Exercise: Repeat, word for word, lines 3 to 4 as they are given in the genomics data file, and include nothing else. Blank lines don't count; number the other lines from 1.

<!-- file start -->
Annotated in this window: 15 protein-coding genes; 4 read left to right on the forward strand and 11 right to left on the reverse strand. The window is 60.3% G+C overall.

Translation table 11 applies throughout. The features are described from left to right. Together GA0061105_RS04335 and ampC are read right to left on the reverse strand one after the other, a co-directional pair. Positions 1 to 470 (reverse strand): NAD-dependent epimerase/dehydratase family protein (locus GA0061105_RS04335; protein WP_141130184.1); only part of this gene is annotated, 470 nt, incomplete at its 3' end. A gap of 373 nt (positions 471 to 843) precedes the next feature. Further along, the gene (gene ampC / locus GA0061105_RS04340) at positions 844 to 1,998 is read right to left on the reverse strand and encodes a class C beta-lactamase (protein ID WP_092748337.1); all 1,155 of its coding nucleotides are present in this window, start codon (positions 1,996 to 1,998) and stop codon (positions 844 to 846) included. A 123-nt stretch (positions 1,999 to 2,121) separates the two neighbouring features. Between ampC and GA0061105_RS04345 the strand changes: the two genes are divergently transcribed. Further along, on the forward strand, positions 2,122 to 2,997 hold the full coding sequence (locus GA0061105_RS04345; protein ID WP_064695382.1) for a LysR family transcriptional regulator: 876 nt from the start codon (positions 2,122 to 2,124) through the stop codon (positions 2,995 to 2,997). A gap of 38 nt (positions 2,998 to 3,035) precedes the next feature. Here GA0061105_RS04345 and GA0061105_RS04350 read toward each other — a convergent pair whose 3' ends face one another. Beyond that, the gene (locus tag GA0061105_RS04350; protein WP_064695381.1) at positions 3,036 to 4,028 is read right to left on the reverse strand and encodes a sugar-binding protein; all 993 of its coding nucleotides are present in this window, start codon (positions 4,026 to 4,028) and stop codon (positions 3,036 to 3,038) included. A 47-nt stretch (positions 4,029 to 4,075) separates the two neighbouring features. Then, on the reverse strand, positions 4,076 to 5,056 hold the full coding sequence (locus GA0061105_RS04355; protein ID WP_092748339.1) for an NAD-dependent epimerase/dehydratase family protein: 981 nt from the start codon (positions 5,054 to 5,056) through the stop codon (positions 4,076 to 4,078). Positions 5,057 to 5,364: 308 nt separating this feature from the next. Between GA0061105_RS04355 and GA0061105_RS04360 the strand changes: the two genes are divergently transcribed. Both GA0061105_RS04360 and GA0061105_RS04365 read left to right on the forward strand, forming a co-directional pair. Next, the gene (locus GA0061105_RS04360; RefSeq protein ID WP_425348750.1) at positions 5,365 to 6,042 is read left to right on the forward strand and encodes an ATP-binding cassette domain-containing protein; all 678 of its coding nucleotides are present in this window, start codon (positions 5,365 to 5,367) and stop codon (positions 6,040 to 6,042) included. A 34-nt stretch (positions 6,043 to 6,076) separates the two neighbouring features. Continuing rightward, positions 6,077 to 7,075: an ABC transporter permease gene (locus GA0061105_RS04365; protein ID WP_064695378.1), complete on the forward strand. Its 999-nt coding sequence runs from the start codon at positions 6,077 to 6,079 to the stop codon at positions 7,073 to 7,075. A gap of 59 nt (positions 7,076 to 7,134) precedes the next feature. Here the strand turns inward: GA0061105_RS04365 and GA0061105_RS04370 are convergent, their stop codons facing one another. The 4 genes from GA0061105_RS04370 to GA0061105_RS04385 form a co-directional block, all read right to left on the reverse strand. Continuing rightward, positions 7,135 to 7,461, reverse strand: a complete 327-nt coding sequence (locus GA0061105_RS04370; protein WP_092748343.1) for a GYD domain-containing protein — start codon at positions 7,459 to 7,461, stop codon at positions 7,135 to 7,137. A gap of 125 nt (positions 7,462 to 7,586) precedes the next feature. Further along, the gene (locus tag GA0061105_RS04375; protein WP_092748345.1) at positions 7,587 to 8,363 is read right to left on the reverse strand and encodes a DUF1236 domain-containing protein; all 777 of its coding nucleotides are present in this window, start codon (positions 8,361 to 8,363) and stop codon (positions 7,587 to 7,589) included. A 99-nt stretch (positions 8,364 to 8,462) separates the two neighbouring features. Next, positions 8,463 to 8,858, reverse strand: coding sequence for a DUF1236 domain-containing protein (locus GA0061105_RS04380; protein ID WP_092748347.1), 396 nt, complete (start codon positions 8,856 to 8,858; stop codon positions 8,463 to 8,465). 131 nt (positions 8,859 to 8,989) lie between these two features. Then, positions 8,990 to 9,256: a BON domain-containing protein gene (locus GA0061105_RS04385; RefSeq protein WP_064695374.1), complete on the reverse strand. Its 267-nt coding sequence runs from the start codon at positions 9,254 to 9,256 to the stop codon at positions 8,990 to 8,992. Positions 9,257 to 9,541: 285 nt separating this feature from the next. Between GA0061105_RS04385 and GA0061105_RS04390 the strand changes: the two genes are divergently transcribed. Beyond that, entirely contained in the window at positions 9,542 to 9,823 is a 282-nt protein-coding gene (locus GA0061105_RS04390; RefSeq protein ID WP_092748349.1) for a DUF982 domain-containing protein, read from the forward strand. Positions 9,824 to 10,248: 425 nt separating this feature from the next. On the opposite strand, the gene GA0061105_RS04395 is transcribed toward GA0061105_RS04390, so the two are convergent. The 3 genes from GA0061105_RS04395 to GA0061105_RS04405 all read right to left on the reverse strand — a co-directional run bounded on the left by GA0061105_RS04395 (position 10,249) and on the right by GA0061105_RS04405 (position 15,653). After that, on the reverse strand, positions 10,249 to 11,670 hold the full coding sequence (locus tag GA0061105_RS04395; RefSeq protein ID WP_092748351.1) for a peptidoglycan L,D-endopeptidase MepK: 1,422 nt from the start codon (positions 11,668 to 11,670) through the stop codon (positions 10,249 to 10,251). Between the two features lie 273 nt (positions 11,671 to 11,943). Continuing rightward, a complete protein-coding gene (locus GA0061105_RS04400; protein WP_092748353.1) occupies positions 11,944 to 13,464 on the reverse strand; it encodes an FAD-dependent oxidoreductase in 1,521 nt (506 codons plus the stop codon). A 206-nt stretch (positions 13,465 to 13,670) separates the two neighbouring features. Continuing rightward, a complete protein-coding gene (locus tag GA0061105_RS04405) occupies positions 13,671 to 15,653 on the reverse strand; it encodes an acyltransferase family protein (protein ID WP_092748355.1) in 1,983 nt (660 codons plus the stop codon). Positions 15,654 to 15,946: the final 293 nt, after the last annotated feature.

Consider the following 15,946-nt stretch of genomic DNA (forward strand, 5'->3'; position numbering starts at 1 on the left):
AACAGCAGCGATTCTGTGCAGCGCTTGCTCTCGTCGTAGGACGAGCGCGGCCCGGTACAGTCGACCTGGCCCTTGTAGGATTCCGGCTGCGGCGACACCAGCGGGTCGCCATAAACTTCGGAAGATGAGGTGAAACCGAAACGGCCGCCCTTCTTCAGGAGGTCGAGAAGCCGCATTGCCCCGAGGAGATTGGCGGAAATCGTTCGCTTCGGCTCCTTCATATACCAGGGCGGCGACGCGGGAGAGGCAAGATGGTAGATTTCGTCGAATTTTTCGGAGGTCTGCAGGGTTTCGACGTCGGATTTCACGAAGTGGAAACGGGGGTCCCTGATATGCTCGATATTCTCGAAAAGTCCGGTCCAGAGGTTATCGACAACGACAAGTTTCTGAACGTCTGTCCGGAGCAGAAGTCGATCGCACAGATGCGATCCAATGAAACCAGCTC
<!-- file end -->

Consider the following 15,946-nt stretch of genomic DNA (forward strand, 5'->3'; position numbering starts at 1 on the left):
AACAGCAGCGATTCTGTGCAGCGCTTGCTCTCGTCGTAGGACGAGCGCGGCCCGGTACAGTCGACCTGGCCCTTGTAGGATTCCGGCTGCGGCGACACCAGCGGGTCGCCATAAACTTCGGAAGATGAGGTGAAACCGAAACGGCCGCCCTTCTTCAGGAGGTCGAGAAGCCGCATTGCCCCGAGGAGATTGGCGGAAATCGTTCGCTTCGGCTCCTTCATATACCAGGGCGGCGACGCGGGAGAGGCAAGATGGTAGATTTCGTCGAATTTTTCGGAGGTCTGCAGGGTTTCGACGTCGGATTTCACGAAGTGGAAACGGGGGTCCCTGATATGCTCGATATTCTCGAAAAGTCCGGTCCAGAGGTTATCGACAACGACAAGTTTCTGAACGTCTGTCCGGAGCAGAAGTCGATCGCACAGATGCGATCCAATGAAACCAGCTC